Woman successfully resolves ‘test’ action over domiciliary care allowance refusal

Case could have implications for large number of social welfare appeals

The mother of a child with serious medical conditions has successfully resolved her High Court challenge over the State’s refusal to pay her the domiciliary care allowance.

In what was considered an important “test” case, which may have implications for a large number of social welfare appeals that have been declined, the Social Welfare Appeals Office agreed the refusal could be quashed.

The woman, who cannot be named due to a court order, claims her young daughter requires full-time care due to her rare and challenging medical conditions.

The mother claimed her applications for the allowance were first refused by the Department of Social Protection and twice by the Social Welfare Appeals Office on appeal.

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In her judicial review proceedings against the appeal office, the woman claimed the decisions to reject her appeal were flawed and in “serious breach” of fair procedures.

The mother had claimed the Minister for Social Protection had wrongly included reports about her daughter from a medical assessor when it transferred the file to the appeal office.

The appeals officer had referred to the assessor’s report in a determination of the appeal.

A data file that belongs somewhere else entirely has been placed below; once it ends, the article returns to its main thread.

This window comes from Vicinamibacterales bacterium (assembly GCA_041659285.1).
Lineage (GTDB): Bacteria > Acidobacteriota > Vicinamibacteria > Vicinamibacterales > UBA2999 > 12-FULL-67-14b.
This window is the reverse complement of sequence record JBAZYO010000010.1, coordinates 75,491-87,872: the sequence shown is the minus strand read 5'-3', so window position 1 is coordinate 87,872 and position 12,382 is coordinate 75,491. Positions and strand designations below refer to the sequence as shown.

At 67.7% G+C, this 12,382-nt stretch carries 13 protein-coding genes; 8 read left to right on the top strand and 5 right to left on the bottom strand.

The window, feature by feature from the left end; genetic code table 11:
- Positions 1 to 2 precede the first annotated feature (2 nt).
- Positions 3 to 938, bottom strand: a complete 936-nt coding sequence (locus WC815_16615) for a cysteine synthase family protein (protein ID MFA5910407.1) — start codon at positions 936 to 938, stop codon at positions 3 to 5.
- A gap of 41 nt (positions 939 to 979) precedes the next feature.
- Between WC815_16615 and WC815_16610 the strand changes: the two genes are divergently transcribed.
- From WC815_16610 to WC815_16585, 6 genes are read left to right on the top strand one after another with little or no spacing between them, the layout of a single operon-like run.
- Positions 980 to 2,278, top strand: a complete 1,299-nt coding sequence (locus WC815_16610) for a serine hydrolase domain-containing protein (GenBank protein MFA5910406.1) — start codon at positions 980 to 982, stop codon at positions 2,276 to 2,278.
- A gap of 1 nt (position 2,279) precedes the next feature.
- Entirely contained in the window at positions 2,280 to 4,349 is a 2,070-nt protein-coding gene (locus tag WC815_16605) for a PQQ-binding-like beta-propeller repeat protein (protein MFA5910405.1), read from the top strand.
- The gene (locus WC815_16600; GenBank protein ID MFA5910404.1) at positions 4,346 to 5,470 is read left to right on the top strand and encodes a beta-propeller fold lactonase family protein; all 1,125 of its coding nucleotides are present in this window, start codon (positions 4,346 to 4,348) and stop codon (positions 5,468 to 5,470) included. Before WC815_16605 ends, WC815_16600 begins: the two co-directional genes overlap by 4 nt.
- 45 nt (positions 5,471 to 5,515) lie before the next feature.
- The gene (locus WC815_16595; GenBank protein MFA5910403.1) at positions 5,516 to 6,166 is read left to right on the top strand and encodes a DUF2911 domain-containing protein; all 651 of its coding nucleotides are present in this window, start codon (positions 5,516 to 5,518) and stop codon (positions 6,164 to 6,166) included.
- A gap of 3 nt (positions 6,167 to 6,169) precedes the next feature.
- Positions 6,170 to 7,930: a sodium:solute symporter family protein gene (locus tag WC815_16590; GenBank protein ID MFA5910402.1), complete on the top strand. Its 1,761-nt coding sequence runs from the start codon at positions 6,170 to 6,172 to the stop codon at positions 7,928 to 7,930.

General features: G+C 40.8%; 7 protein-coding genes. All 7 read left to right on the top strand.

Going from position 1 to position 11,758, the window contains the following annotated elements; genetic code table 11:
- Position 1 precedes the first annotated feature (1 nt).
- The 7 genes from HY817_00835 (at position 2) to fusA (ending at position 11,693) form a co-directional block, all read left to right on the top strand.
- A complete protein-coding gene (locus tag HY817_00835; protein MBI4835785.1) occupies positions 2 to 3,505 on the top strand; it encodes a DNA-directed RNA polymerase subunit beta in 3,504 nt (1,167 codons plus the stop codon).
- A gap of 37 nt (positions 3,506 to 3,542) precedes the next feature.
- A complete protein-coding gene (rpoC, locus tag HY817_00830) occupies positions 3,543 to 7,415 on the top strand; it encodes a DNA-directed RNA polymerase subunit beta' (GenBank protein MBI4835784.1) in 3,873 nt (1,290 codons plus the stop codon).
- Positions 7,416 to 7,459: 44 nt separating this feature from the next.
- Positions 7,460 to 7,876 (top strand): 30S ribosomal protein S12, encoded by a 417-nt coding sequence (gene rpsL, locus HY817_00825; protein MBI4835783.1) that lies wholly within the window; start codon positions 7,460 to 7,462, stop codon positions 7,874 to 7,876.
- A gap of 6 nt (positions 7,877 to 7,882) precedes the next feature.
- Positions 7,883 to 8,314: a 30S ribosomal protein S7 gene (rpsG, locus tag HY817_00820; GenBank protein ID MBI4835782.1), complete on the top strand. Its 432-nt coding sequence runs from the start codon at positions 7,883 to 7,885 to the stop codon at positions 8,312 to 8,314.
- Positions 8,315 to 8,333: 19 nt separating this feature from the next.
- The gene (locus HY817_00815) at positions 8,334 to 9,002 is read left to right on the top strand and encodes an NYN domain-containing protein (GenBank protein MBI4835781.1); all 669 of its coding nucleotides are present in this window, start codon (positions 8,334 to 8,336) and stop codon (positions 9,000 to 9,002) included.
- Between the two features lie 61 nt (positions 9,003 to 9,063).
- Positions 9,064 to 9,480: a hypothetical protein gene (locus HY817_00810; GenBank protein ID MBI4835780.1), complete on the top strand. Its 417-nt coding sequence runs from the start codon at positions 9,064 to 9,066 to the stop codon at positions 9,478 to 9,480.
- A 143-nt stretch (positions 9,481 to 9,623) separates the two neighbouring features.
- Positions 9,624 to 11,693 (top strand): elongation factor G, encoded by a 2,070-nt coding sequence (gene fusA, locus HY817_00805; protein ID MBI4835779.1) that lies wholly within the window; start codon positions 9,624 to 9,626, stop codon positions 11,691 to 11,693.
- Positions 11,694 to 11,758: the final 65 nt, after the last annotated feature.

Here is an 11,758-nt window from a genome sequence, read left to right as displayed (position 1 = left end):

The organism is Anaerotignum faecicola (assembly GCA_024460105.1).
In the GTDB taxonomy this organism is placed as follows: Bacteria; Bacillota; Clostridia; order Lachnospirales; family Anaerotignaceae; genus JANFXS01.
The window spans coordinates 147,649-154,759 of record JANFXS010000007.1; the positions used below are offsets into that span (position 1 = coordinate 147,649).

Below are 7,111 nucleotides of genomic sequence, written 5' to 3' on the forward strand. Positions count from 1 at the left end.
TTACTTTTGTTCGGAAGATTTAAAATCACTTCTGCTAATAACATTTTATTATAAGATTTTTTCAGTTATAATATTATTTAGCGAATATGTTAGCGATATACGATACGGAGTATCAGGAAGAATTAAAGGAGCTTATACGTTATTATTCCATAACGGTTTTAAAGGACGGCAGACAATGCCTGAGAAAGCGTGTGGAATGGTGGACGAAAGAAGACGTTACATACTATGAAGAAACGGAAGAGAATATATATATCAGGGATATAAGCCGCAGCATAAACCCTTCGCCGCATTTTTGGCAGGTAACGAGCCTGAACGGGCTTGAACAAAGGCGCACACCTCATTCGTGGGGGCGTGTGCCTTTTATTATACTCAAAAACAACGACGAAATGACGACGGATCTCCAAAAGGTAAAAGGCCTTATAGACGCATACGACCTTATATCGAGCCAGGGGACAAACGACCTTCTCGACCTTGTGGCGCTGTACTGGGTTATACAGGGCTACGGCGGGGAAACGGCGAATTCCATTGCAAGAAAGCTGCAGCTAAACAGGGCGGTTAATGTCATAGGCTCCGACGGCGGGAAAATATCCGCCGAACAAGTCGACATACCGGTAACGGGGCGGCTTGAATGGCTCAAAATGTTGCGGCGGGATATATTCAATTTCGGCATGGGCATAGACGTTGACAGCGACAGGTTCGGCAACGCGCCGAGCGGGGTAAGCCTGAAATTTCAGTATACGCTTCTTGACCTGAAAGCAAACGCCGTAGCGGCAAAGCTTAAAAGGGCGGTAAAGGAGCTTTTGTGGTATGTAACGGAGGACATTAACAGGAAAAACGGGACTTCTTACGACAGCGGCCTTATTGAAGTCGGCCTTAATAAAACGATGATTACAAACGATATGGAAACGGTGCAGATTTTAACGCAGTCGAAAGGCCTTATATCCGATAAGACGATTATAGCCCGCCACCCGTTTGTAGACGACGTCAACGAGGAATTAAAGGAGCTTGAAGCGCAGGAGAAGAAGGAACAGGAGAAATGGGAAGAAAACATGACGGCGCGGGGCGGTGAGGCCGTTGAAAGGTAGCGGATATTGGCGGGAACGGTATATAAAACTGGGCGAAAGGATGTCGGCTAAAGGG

It was claimed the respondent had informed the High Court in other unrelated proceedings that medical assessors’ reports would not be included on any appeal file.

Any decision to alter that position should have been publicised to those making appeals to the office, it was claimed.

As a result of the assessor’s report being included, the mother claimed that she was not allowed to challenge the parts of that document that she disagreed with.

The report, she claims, was prejudicial to her appeal because she claims that most of the care needs she set out for her daughter had been omitted from the document.

It was also argued that the respondent failed to engage with detailed evidence supplied by the mother or explain why this was not accepted.

Represented by senior counsel Feichín McDonagh, Brendan Hennessy and solicitor Patrick O’Neill, the woman brought court proceedings aimed at quashing the appeal office’s decisions.

The court was informed on Tuesday that the matter has been settled and the respondent agreed that the refusals could be quashed. The mother is also to be paid her legal costs.

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